About 50 miles east of Brussels, next to an old coal mine, lies a festering stinkhole that few people ever visit, and most people would rather forget about. Dating from the 1960s, the Remo Milieubeheer landfill at Houthalen-Hechteren is a typical dump full of industrial waste and household garbage—16.5 million tons of it in all.
Hardly the sort of the place to get anyone excited.
Except, that is, Patrick Laevers, director of Group Machiels, the Belgian waste management company that owns the site. Laevers has a 20-year plan to excavate the entire expanse, recycling about 45% of its contents, and converting the rest into electricity.
Eventually, after a complex, multi-phase process he calls "Closing the Circle," he hopes to turn the site back to nature. What's more, Laevers thinks Houthalen-Hechteren could be the first of many such projects around the world. "We really believe this concept is the future, and that we can all benefit from it," he says.
Group Machiels first began researching the idea of landfill mining back in 2006, in cooperation with three academic partners. Since then, it has collected 2,000-3,000 tons of material for testing, assessing each area of site for recycling and energy-generation value. Laevers says Machiels had fairly detailed records of what had been dumped where over the years. But it needed to find out how much different materials had decomposed over that time.
Machiels has formed a joint venture with Advanced Plasma Power, a U.K. energy-to-waste company that converts the non-recyclable residue into a mixture of clean-burning natural gas—which generates electricity for 100,000 homes—and a building material called Plasmarok.
Machiels hopes the scheme, which has cost hundreds of millions of dollars, will be fully operational in 2014.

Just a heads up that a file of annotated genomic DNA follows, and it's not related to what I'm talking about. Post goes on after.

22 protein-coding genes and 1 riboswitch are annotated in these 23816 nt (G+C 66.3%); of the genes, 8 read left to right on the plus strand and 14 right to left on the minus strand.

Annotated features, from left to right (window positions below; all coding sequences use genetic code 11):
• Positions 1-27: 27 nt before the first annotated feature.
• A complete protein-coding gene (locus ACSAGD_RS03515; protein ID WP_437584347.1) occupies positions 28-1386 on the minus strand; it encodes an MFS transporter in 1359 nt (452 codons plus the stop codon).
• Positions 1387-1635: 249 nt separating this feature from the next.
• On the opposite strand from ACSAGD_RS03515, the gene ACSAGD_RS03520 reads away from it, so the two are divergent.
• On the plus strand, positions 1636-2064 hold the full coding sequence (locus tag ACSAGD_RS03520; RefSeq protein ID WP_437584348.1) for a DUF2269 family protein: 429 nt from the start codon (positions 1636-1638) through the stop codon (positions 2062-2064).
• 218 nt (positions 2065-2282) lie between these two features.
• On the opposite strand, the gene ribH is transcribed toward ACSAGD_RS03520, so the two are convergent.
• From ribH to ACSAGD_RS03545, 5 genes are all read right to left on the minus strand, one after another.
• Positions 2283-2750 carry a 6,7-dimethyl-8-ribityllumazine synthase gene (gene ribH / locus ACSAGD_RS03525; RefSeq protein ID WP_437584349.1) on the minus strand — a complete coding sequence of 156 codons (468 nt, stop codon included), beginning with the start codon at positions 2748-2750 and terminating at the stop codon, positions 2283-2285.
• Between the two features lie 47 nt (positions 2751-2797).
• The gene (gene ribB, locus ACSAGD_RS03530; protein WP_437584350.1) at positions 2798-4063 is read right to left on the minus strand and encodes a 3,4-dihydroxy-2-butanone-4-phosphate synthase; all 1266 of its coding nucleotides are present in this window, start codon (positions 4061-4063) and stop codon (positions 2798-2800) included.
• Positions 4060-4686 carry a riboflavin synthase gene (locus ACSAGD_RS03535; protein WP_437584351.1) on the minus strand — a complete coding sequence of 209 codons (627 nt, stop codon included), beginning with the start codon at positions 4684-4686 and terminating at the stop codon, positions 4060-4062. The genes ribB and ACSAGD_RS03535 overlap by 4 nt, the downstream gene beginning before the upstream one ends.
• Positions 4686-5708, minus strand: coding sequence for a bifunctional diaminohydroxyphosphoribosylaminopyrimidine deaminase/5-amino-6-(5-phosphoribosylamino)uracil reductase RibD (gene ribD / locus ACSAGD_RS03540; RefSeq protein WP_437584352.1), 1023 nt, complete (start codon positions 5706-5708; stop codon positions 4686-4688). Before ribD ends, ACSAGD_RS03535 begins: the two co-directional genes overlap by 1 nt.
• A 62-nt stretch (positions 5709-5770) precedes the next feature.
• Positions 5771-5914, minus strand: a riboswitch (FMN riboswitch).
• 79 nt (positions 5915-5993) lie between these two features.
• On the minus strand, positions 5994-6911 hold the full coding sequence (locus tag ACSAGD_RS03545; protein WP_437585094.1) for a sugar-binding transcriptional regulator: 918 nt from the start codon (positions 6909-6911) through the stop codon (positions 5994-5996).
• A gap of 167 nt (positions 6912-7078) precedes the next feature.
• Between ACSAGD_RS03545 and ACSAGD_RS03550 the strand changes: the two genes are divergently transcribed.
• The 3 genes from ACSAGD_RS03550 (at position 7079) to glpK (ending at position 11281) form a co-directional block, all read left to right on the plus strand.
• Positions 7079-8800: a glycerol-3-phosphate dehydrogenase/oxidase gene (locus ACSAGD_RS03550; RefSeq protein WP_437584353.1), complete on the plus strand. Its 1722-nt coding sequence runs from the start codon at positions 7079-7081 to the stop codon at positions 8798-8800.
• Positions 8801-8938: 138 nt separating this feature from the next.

Unusually, Laevers has published some of the project data and know-how in papers and at conferences, hoping others will follow in his lead. He says he has been contacted by people from Chile, Belgium, Bulgaria, Hungary, and Romania, all wanting to find out how they might adapt the project for their own landfllls.
"Everywhere in the world, people are starting to realize the potential from mining landfills," he says.
Rolf Stein, CEO of Advanced Plasma Power, says "the mind boggles at the potential" for landfill mining—and not just for energy and recycling. Several companies with landfill sites near cities are looking to reclaim land for property development, he says.
There are few reliable statistics on the worldwide volume of landfills, though it’s easy to get a sense of the magnitude: The OECD says 3 billion tons of trash a year will be hitting landfills worldwide by 2030, up from 1.6 billion in 2005.
The concept of mining landfills has been around for years. In the 1950s, the Israelis took soil enriched with waste and spread it over orchards to improve earth quality of the land. And, in the 1980s, some U.S. states farmed landfill material for use in incinerators.
But it has taken rising energy prices and higher demand for recyclables (notably plastic and metals), to make landfill mining viable for companies like Machiels. That, and government support: A key part of the funding for the Houthalen-Hechteren project is coming from renewable energy credits.
Laevers says Europe has to get down in its dumps if it is to meet demand for key materials. "In Europe, we don’t have any mining left, except for the materials that have been imported and that now are in landfills. We don’t have a choice but to get them back."
[Image: Flickr user D'arcy Norman]